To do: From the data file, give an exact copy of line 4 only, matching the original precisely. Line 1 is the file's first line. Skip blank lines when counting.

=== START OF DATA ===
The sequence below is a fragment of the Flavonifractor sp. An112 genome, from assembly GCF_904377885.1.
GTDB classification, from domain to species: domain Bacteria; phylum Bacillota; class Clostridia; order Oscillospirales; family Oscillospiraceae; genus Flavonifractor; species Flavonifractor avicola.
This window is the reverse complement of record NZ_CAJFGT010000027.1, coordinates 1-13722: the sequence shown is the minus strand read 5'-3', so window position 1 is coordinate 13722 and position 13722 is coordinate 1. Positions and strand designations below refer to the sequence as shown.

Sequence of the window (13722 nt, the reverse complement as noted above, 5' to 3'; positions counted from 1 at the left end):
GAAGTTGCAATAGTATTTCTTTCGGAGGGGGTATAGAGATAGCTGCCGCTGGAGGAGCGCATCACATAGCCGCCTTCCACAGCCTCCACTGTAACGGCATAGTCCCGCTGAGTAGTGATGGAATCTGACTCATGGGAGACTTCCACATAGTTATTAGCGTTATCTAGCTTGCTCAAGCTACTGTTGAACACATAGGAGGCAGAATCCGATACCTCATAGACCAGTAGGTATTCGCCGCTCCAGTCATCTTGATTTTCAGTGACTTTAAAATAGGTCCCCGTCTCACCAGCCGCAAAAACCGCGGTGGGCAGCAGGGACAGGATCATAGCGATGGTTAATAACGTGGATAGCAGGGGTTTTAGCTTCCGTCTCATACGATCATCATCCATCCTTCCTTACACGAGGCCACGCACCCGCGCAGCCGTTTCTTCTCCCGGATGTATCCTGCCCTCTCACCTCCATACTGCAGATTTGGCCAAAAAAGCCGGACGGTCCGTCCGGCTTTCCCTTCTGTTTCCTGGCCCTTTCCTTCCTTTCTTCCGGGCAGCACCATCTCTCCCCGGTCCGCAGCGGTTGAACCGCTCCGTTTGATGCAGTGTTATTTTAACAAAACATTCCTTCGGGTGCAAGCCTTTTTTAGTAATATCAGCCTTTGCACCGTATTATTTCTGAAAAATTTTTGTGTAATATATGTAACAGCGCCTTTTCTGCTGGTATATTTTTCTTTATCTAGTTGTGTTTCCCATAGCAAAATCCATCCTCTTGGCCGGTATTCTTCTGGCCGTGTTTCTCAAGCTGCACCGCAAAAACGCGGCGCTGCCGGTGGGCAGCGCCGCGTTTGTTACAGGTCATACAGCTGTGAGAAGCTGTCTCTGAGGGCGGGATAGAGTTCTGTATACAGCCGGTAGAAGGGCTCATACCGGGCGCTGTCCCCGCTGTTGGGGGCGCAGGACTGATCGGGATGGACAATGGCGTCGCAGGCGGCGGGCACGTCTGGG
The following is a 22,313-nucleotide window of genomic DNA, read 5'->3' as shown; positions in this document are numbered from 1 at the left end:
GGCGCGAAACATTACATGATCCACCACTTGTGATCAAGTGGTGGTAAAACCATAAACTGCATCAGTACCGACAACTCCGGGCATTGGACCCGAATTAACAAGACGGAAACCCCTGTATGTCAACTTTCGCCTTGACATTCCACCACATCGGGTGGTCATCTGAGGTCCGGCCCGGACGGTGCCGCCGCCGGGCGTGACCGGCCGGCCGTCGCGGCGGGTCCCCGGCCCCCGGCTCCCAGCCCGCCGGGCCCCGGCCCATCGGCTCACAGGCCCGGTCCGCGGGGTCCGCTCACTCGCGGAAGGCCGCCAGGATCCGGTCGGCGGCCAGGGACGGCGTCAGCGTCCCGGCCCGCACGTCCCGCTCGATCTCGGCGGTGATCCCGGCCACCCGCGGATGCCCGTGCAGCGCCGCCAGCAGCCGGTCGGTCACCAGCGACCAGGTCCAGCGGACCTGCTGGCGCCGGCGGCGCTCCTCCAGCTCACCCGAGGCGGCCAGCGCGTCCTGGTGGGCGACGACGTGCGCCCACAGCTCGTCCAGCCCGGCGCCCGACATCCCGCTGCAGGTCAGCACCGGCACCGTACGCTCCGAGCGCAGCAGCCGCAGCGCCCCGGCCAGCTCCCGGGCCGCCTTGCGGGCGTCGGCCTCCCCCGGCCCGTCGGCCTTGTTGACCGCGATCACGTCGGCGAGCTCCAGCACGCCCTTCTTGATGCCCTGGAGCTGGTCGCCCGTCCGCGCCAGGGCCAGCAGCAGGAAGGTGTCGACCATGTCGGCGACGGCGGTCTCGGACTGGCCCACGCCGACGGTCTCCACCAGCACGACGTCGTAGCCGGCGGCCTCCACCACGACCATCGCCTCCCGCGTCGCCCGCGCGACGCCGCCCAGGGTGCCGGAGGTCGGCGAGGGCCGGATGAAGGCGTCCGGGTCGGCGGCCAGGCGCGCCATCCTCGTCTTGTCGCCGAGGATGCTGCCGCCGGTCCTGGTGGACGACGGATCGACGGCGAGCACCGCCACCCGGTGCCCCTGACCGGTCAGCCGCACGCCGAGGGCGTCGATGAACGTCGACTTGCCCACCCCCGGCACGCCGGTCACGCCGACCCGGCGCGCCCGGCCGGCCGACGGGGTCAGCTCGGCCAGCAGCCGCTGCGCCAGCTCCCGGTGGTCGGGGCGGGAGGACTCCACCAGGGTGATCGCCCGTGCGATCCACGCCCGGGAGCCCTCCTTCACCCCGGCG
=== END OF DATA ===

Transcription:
Sequence of the window (13722 nt, the reverse complement as noted above, 5' to 3'; positions counted from 1 at the left end):